22 Her another us" suggests thatshe takessome of theblameforthissituation, "forgive example of the way her speech seems instinctively Her deicticreference to generousand non-egotistical. herown body as "this vessel," however,shows (as well as a conventionally distinction Christian betweenbody and spirit)how well-grounded in the physicalare such spiritual inclinations.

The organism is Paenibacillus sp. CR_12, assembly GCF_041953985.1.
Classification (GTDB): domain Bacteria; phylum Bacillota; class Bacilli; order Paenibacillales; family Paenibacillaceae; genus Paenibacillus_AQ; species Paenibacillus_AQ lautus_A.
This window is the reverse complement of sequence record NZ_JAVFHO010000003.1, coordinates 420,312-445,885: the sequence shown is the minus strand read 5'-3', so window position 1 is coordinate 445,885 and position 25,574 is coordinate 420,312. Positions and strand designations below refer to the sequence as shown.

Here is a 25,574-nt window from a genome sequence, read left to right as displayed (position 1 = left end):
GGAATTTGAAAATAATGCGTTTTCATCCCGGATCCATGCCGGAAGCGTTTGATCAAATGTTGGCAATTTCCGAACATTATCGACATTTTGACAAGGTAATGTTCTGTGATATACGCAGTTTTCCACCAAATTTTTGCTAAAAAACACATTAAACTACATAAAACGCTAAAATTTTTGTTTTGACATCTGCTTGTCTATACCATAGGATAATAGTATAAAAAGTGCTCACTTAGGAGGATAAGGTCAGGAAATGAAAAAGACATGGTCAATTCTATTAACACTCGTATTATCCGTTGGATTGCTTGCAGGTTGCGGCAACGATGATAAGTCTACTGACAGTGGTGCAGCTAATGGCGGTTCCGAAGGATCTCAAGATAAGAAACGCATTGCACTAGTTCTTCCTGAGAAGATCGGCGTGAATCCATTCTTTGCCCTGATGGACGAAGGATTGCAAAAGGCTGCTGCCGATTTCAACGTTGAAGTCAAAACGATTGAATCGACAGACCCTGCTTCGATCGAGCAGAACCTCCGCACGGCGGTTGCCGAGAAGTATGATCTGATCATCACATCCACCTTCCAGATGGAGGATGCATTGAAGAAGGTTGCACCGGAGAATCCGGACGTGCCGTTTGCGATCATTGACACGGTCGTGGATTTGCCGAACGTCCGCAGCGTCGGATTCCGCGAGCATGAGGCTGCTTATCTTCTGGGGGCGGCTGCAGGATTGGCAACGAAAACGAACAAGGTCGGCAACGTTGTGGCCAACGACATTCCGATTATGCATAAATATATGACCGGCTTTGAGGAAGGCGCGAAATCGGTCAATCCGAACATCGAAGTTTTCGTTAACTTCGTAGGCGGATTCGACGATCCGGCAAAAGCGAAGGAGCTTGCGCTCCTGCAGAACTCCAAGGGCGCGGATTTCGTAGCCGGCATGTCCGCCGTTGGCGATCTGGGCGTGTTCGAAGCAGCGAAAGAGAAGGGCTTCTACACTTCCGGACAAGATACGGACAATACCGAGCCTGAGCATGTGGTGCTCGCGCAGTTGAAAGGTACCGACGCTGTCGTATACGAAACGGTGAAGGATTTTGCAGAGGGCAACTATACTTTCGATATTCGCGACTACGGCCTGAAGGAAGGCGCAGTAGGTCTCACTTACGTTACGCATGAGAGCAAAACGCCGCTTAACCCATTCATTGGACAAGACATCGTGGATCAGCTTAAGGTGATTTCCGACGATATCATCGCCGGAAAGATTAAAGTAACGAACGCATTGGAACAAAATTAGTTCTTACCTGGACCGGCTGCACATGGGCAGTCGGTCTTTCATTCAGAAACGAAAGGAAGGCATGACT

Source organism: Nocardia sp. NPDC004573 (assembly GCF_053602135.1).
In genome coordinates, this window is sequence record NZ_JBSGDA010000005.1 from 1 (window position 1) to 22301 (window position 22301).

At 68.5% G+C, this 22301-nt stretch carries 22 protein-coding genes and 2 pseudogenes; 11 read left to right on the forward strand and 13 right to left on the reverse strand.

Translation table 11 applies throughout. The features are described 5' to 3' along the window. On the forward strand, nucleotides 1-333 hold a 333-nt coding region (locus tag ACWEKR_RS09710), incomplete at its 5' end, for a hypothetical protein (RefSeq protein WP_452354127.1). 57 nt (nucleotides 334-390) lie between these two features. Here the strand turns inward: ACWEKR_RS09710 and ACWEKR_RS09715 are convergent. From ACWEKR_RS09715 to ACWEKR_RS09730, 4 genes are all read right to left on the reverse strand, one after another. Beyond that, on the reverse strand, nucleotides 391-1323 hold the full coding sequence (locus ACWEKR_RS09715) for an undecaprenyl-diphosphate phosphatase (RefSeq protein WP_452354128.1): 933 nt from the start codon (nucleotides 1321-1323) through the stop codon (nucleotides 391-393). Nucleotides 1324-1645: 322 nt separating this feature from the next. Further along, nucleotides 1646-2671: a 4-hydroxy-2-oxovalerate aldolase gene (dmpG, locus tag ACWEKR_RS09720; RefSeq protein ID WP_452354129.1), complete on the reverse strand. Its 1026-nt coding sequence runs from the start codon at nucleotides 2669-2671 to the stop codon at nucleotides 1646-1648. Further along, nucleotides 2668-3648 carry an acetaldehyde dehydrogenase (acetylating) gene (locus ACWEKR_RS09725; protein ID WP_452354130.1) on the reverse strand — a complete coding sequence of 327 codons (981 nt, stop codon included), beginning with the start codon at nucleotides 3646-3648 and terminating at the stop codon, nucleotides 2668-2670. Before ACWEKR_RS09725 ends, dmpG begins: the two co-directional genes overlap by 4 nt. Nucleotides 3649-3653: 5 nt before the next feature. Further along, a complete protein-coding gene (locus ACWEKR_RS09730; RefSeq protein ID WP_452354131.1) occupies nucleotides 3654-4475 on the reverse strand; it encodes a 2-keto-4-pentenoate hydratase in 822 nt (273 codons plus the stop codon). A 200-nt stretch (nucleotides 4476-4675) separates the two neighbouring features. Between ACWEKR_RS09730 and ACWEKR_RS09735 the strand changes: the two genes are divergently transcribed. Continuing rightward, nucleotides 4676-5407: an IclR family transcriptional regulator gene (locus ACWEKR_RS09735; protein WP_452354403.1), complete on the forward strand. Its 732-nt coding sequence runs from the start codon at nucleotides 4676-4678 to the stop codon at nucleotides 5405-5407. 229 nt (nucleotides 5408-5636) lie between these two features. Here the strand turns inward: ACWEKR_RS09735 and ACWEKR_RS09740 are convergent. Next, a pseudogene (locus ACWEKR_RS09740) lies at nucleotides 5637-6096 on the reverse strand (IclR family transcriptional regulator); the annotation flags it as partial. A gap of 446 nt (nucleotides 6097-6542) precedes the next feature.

and being (in a refinement of feelingthatcarriesno trace of coyness) that Othellomustnow confirm, from thedisallowanceof herspeech by proceeding to the absolutesilencingof death. III The scene withwhichthisessay began is over. The violence in the outside worldhas been accomplished.We are in the bedroom,symbolically the most area in the world,but fittingly here the scene of greatest enclosed, protected violence. Othello has deliveredhis extraordinary soliloquyof heroic self-deof action to ceptionand magnificent Now, adding sentimentality self-regard. thatof speech,he bends over his sleepingwifeto kiss herbeforehe kills her. Waking,she asks, simply,"Will you come to bed, my lord?" (V.ii.24). Her languagesteadiesitselfin thephysicalworldof present fact,whilehis ("Have Desdemon?" [1. 25]) revealsthefatalshort-circuit in their you pray'dto-night, communication. she defends herself in theonlyway Learningof his intention, available to her,withher speech. Regarding Cassio's possessionof thehandkerchief she says bluntly"He foundit then;/ I nevergave it him. Send for him hither; / Let him confessa truth"(11.66-68). Her appeal is to the here and now, whilehis is to someremote, ritualistic invented "reality"of his own. concrete clauses stress thefunctional of herspeech,itsimmediate Short, energy to circumstance. In this it is the positive counterpoint to Iago's adaptability adaptable mendacity.Othello, on the otherhand, exemplifies Iago's wicked skill at this point, heightening the contrast betweenhimselfand his wife in moraltermsthatlocate themselves in speech. In sayingthatCassio has confessed and is dead, he unwittingly lies, his speech abusingthe factsthather speech wishes to clarify.Her speech wantsto align itselfwithwhatis actual; his triesto make its own actuality accordingto his need.23 Since thespeechof reasonhas been voidedby Cassio's "death," Desdemona turnsto a speech of pure emotion,beggingforless and less life, her murder to be understood as a progressive denial of any efficacy to her speech: "0, banishme, mylord,butkill me not! / . .. Kill me to-morrow, let me live tonight!/ . .. But halfan hour! . . . But whileI say one prayer!"(11.78-83).24 action conEssentiallyOthello is deaf to her speech. The way the dramatic centrates on thegradualextinction of herspeechintensifies thetragic terror we mustfeelat herdeath.Her lastrequestis forbreath thespeechof prayer. itself, This too he denies her-smothering her,muffling her, silencingher. Contrary to theenlargedand self-justifying way in whichOthellowould call his murder "a sacrifice"(11.64-65), we see theact itselfas simplyan attempt to stopher make Othellorevisehis belief, voice, to smother speech thatwould otherwise his self. As Desdemona arguespassionately forthe life of her body, it is the (the speech) itselfthatOthello smothers, argument takingaway her life. Loss of speech, in herforwhomit was theexact embodiment of self,is loss of life.